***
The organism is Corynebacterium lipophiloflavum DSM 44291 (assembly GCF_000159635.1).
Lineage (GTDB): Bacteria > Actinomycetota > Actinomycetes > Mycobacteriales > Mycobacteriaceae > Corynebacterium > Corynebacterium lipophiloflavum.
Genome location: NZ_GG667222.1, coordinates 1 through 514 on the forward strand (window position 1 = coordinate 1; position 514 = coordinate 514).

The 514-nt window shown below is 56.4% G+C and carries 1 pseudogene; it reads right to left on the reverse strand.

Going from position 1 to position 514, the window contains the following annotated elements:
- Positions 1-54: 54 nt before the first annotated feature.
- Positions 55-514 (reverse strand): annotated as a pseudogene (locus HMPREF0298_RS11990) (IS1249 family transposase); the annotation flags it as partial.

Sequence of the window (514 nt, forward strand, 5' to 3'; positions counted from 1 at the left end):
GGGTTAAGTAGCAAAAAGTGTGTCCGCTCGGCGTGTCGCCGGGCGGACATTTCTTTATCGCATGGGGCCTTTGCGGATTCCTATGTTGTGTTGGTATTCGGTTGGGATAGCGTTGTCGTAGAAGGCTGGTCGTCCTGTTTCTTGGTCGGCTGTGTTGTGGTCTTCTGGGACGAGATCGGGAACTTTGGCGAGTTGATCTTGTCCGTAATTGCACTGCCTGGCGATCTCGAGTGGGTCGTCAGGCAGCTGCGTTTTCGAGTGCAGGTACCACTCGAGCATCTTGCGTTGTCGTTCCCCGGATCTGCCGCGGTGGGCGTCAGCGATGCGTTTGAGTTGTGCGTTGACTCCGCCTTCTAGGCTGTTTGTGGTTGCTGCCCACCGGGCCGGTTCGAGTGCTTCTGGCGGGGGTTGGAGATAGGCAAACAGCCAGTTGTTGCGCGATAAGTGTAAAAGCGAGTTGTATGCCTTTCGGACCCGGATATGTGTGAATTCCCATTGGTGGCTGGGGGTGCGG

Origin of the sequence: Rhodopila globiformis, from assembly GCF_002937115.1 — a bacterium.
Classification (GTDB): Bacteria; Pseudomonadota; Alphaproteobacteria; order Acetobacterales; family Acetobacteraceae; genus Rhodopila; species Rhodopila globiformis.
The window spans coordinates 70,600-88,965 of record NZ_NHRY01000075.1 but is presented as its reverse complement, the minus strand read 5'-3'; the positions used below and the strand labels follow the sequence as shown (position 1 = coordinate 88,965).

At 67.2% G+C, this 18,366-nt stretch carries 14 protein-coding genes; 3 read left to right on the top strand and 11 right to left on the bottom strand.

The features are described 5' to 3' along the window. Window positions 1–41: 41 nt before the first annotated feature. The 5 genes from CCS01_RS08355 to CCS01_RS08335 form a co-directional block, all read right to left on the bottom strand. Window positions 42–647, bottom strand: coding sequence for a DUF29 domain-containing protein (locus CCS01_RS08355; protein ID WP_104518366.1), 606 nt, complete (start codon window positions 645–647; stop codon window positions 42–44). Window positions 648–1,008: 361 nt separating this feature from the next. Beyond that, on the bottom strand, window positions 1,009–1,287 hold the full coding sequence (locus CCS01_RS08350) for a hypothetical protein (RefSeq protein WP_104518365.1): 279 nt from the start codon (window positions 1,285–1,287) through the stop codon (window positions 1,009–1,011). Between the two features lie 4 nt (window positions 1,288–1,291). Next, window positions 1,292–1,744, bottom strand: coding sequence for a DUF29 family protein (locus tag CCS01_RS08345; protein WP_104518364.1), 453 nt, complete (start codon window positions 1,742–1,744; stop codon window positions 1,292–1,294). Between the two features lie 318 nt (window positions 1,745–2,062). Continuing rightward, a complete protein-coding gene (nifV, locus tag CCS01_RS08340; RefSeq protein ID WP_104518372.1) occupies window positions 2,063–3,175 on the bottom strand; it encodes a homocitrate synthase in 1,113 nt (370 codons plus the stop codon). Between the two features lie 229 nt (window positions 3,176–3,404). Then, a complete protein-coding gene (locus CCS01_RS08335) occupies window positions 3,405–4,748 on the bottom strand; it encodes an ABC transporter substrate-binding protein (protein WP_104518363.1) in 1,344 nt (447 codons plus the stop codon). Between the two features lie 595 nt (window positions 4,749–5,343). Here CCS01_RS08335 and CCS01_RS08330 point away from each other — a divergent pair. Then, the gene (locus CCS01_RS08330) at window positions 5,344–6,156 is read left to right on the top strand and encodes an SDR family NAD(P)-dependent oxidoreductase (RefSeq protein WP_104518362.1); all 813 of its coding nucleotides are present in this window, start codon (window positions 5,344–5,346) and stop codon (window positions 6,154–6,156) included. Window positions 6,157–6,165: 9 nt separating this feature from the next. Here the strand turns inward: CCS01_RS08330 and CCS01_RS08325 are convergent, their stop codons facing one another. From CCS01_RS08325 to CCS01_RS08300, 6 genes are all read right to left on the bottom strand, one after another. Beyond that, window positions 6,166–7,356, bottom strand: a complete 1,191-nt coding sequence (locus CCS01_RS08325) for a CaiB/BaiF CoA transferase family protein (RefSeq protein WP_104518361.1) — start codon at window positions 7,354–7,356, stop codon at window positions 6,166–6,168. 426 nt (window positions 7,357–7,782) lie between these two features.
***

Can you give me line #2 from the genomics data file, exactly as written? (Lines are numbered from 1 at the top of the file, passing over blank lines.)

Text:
Lineage (GTDB): Bacteria > Actinomycetota > Actinomycetes > Mycobacteriales > Mycobacteriaceae > Corynebacterium > Corynebacterium lipophiloflavum.